The UDD protest has been accompanied by an unprecedented number of attacks on government and army installations by unknown assailants armed with military weapons.

To date the government has not said who the militants working in tandem with the UDD are. An impartial investigation into the April 10 event is one of the five steps on Abhisit’s proposed road map.

Militants gun down four policemen in NWFP

Peshawar, May 8 (ANI): At least four policemen were killed and one seriously injured in a militant attack on a checkpost in Ghazi Kot town of North West Frontier Province’
(NWFP) Mansehra District.

According to senior officials, militants opened fire on policemen, who had taken refuge inside the checkpost to protect themselves from heavy rains, killing four security officials on the spot.

“Four policemen were killed on the spot, while the injured policeman is still unconscious,” The Daily Times quoted a senior police official, Zulfiqar Jadoon, as saying.

“This is a clear act of terrorism,” Jadoon added.

The militants, who had arrived in a car, fled the scene soon after the attack.

Mansehra is considered to be a relatively peaceful district in the highly disturbed NWFP. This was probably the second big terror strike in the region since March when armed militants had killed six officials during a raid on a US charity office.

16 injured in clashes in Nepal on sixth day of Maoist strike

Kathmandu, May 7 (ANI): At least 16 persons were injured when a clash broke out between the UCPN (Maoist) activists and locals participating in an anti-shutdown rally at Bhandardik of Lekhnath Municipality in Nepal Kaski District on Friday.

Fourteen of the injured are Maoists and the other two are locals.

The Maoists who have imposed an indefinite strike since Sunday took out a rally after the people started demonstrating against the shutdown and chanted anti-Maoist slogans, subsequently leading to a clash.

Police lobbed a few rounds of tear gas shells to disperse the crowd after the clash turned violent.

In another incident, at least five persons including four policemen were injured in Attarkhel area of Jorpati district.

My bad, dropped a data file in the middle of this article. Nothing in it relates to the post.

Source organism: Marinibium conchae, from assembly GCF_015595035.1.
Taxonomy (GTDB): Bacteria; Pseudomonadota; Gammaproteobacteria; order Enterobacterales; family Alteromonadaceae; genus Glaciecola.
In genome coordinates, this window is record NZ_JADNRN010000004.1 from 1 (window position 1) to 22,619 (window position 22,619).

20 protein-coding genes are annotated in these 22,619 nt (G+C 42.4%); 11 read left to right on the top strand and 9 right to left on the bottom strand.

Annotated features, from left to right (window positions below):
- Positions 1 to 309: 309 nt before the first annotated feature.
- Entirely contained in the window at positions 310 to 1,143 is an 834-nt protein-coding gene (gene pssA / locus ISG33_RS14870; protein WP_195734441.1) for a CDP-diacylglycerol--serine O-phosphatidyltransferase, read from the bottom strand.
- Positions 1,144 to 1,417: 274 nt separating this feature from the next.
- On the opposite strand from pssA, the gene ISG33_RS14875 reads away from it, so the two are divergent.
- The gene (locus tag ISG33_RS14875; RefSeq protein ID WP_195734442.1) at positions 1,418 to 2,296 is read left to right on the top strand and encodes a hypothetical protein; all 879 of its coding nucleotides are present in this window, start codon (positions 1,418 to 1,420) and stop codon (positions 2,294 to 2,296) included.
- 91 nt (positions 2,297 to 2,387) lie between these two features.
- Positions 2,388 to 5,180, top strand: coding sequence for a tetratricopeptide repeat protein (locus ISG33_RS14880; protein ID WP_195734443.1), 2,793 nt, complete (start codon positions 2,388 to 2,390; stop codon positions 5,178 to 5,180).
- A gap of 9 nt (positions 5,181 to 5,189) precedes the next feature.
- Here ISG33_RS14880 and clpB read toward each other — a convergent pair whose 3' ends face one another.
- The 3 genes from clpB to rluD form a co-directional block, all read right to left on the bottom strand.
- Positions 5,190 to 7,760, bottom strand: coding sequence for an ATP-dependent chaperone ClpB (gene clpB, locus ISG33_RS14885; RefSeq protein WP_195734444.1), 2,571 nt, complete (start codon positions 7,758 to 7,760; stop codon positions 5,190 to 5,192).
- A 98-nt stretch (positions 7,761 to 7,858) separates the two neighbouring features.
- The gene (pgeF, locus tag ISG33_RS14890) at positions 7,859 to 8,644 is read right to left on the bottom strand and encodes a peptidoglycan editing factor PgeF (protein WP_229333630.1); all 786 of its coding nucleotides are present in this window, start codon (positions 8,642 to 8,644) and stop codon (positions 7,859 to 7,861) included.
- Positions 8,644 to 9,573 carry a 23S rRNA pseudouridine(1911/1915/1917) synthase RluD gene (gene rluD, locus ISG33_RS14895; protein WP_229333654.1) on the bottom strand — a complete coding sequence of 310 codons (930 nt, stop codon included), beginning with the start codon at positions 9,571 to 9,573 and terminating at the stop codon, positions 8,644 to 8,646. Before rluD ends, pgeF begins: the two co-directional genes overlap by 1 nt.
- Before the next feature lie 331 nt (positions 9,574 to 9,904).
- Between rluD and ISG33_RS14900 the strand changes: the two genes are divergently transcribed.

The policemen and a non-aligned civilian were caught up in the clash between the shutdown-enforcers.

Maoist cadres also clashed with the participants of the peace rally organised by professionals in Kathmandu.

Maoist has claimed that the clash ensued after the peace rally participants led by the UML youth wing Youth Force (YF) cadres pelted stones at them.

Likewise, tension also erupted in Patan after the participants of the peace assembly organised at Krishna Temple pelted stones at the vehicle being used by the Maoists.
Meanwhile, the representatives of professional organisations has warned the major political parties to find an outlet to the ongoing political crisis within two days by forging consensus.

They said the people would run out of their patience if the parties could not find a way out of the political mess that has brought Nepal to complete standstill, Kantipur reported. (ANI)

Mumbai Special Court to pronounce Kasab sentence today

Mumbai, May 6 (ANI): A Mumbai Special Court, which conducted the trial of 26/11 terror strikes, is all set to announce the quantum of punishment on Thursday.

The entire country is eagerly looking to Judge M L Tahiliyani that whether he will sentence death or life for lone surviving Pakistani terrorist of that brutal attack Ajmal Amir Kasab.

On Tuesday, the court heard the arguments on from both prosecution and defence sides.

While the prosecution wants death sentence for Kasab, his lawyer has appealed for leniency on the grounds that he”s just 22 years old.

Kasab has turned into India”s one of the costliest prisoner. Till now, the Government has spent over 35 crore rupees for his safety.

If sentenced to death, Kasab will be the 52nd person on death row in India.

On Tuesday, the public prosecutor, Ujjwal Nikam, attacked Kasab for two hours, describing him as “worse than a wild beast… Kasab is a killing machine… and the orders for this machine came from Pakistan.”

Kasab kept his head bowed throughout Nikam”s arguments.

On Monday, Kasab was found guilty on more than 80 of the 86 charges brought against him for planning and executing the 26/11 attacks in Mumbai.

Nikam has laid out eight arguments on why Kasab deserves to be hanged, among them, that the 26/11 attacks was meticulously planned and that policemen and defenceless civilians were “mercilessly butchered.”

He also argued that Kasab wanted to inspire others to take part in fidayeen or suicide attacks.

As an example of why Kasab should get the death penalty, Nikam said Kasab had expressed disappointment that he landed at Chhatrapati Shivaji Terminus (CST) after rush hour on 26/11/2008.

Kasab had anticipated a busier station, based on CDs he had been shown of CST before the attack, Nikam said.

He also said that in his confession to the Mumbai police, Kasab said that he was upset that he could not kill more people at the station. At CST, Kasab killed close to 60 people in an hour with his partner, Abu Ismail.

Meanwhile Kasab”s lawyer, K P Pawar, has pleaded with the court to consider a life sentence instead.